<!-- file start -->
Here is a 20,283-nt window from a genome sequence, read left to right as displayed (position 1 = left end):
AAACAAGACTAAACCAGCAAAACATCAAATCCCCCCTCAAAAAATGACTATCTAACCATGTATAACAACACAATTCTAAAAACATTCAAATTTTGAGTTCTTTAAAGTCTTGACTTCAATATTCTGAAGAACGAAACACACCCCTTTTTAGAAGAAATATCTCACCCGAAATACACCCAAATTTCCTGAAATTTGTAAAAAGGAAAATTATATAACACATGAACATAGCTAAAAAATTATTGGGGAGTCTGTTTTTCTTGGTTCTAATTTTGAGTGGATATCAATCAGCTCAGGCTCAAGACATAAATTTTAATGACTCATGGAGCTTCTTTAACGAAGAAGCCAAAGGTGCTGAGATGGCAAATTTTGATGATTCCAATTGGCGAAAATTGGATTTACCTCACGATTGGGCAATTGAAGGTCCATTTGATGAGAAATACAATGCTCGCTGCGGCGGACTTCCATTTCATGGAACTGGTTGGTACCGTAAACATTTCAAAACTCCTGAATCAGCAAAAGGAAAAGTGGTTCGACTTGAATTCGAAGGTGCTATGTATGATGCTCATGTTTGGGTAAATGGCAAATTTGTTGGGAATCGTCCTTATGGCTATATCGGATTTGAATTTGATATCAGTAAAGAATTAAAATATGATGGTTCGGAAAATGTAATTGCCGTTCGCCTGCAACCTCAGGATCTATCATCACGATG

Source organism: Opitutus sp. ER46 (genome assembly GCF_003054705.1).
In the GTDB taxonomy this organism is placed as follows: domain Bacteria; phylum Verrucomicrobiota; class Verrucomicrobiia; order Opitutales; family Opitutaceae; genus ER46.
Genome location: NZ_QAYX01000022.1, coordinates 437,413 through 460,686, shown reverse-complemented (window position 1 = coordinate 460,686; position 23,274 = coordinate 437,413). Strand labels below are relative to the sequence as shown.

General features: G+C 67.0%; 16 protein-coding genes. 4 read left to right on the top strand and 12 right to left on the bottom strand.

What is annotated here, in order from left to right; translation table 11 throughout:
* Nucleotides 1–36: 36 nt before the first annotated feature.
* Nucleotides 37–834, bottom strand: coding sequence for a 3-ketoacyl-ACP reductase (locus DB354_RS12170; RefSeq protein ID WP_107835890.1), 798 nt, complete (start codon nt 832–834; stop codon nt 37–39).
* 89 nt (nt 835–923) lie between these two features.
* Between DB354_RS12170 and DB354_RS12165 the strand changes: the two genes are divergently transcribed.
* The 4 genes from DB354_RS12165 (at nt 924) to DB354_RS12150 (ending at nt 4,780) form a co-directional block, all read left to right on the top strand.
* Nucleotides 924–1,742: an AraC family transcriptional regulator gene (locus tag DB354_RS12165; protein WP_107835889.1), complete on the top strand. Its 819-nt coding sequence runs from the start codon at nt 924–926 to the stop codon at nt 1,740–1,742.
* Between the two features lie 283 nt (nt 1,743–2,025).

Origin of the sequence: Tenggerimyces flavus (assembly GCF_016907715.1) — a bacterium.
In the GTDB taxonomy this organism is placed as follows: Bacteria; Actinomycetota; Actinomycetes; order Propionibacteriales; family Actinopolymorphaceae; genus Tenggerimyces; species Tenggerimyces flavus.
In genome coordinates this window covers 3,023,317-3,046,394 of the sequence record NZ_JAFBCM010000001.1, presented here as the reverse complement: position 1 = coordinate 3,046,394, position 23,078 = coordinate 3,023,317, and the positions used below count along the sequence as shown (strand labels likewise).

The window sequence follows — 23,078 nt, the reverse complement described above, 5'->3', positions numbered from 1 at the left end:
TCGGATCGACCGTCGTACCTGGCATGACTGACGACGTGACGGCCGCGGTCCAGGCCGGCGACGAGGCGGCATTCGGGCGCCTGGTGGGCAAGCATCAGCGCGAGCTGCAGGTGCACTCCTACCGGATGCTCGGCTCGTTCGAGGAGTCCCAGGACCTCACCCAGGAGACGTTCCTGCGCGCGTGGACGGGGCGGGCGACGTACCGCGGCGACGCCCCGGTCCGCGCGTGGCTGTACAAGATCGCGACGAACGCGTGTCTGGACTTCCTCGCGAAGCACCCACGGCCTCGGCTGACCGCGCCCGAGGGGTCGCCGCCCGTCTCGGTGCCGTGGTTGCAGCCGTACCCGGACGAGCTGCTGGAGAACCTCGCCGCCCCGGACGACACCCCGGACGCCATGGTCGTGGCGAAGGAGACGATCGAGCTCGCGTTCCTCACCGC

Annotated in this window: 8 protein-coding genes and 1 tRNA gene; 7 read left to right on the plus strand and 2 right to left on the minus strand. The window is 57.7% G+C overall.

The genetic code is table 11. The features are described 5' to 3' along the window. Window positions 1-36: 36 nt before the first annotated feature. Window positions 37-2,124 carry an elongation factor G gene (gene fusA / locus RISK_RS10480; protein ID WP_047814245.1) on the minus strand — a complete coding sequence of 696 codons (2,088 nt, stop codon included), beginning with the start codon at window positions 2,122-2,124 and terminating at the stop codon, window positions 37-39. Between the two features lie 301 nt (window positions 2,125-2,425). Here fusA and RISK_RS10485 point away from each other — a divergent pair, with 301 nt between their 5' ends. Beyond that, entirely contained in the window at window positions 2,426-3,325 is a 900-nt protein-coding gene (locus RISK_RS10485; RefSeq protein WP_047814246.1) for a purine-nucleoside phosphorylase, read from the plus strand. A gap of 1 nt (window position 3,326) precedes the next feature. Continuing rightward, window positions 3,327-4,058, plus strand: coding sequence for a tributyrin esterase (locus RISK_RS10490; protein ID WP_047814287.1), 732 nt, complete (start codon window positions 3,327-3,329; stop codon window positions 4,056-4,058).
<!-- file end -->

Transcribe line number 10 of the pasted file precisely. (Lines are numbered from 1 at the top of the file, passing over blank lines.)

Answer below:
* 89 nt (nt 835–923) lie between these two features.